to 20-minute drive south from San Miguel, Cozumel's only town. Routine
amenities include a beach, multiple pools and restaurants, lots of
optional activities, and air conditioning. Some guests never leave
Mirroring Playa del Carmen on the mainland, the trend is toward more
all-inclusive properties that package lodging, dining and activities
under one price, with an emphasis on watersports (kayaking,
windsurfing, sailing and snorkeling) and tennis. The tariff also
covers unlimited beverages (yes, this means booze, beer and wine).
While all-inclusives share a format, each features individual styling.
Opened only 19 months ago and striking in its colorful design, the
Occidental Grand Cozumel has 252 rooms in 11 colonial-style low-rises.
The 4-year-old Iberostar Cozumel's 300 rooms are in one- and two-story
bungalows surrounded by gardens, with hammocks on terraces or
balconies. The 6-year-old Reef Club's 306 rooms are in two- and
three-story Caribbean-style villas.
A check last week found standard room rates for June in the $150-$250
range, a bargain considering meals are included. (Tip: In inquiring
about rates, ascertain whether they're per room or per person.).
These resorts operate kids clubs, too, as do the upscale Presidente
Intercontinental and Fiesta Americana, which price lodging and dining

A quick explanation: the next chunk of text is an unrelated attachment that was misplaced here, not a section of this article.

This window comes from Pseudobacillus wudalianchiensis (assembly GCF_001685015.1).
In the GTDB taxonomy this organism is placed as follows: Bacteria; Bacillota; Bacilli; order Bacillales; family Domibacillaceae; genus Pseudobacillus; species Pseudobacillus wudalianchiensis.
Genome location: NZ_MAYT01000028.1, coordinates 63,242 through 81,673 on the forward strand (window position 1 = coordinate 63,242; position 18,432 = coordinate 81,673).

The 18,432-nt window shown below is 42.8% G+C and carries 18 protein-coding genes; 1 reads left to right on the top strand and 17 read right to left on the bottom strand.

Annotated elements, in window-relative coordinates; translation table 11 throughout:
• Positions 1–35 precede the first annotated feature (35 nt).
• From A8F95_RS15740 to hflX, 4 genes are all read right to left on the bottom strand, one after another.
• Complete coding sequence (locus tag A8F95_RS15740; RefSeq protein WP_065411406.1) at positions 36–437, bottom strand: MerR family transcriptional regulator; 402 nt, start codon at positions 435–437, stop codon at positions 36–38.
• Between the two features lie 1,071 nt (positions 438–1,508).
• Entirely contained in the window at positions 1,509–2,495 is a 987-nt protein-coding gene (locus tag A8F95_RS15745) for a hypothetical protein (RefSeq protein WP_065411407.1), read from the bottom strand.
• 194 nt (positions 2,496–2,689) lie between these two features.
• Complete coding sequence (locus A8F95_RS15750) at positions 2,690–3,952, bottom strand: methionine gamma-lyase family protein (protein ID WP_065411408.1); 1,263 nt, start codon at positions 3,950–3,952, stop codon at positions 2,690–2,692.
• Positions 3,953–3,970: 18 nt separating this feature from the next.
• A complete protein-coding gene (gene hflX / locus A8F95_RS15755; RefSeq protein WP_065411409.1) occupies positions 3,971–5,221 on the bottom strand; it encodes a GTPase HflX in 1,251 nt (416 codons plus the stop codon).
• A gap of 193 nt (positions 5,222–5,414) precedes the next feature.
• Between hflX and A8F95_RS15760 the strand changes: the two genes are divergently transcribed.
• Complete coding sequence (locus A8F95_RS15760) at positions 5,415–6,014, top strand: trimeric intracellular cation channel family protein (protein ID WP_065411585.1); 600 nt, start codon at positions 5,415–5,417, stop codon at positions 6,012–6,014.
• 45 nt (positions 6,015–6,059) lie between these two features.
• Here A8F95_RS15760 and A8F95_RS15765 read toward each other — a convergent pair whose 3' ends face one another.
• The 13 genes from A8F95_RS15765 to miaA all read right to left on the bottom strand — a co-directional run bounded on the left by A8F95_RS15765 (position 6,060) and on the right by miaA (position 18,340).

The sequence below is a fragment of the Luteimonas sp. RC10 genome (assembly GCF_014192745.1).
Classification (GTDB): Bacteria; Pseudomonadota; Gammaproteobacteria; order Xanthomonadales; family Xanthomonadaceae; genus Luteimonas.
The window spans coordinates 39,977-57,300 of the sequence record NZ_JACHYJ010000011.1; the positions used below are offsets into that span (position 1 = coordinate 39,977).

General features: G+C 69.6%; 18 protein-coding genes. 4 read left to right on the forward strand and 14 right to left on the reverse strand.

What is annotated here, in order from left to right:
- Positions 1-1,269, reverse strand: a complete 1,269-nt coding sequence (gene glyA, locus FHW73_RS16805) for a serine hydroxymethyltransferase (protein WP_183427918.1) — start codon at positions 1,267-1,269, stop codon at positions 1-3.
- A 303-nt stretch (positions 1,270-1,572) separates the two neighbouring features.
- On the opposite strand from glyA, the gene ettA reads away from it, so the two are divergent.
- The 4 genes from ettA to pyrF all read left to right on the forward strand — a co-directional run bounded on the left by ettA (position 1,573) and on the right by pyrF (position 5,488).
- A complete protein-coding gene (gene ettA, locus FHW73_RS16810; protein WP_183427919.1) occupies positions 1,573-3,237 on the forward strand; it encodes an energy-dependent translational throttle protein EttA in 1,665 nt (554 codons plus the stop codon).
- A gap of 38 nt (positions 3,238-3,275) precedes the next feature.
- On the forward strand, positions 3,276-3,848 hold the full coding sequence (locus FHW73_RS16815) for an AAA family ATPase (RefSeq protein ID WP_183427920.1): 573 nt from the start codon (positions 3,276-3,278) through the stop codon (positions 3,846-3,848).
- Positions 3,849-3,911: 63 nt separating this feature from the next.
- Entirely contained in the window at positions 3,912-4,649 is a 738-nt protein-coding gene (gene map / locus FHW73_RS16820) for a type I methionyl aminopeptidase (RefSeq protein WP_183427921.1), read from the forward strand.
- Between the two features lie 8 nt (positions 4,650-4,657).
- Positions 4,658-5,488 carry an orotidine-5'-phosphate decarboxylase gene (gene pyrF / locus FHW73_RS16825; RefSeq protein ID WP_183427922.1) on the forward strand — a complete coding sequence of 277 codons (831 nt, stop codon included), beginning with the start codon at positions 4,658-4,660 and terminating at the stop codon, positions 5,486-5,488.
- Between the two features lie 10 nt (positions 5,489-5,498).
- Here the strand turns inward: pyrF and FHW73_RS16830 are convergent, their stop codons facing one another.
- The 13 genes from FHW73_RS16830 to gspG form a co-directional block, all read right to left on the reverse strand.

separately in a more traditional "European plan" format. Typical
offerings for ages 4-12 range from Spanish classes to beach
volleyball. At some resorts, a separate pool is reserved for kids.
Portions of the world's second-largest barrier reef are just a short
boat ride from the main hotel zone, and scuba divers and snorkelers
treasure waters where visibility can reach 200 feet.
Some resorts offer free or inexpensive snorkeling and diving lessons,
but tank diving carries an additional charge unless it's part of a
package. The Reef Club's seven-night dive packages start at $825 per
person and include two tank dives. Several smaller hotels, including
Casa Del Mar, Hacienda San Miguel and Casa Mexicana, also combine
accommodations with diving. The Scuba Club Cozumel, a resort one mile
south of downtown, caters specifically to divers.
The Web site www.islacozumel.com.mx
lists more than 20 dive operators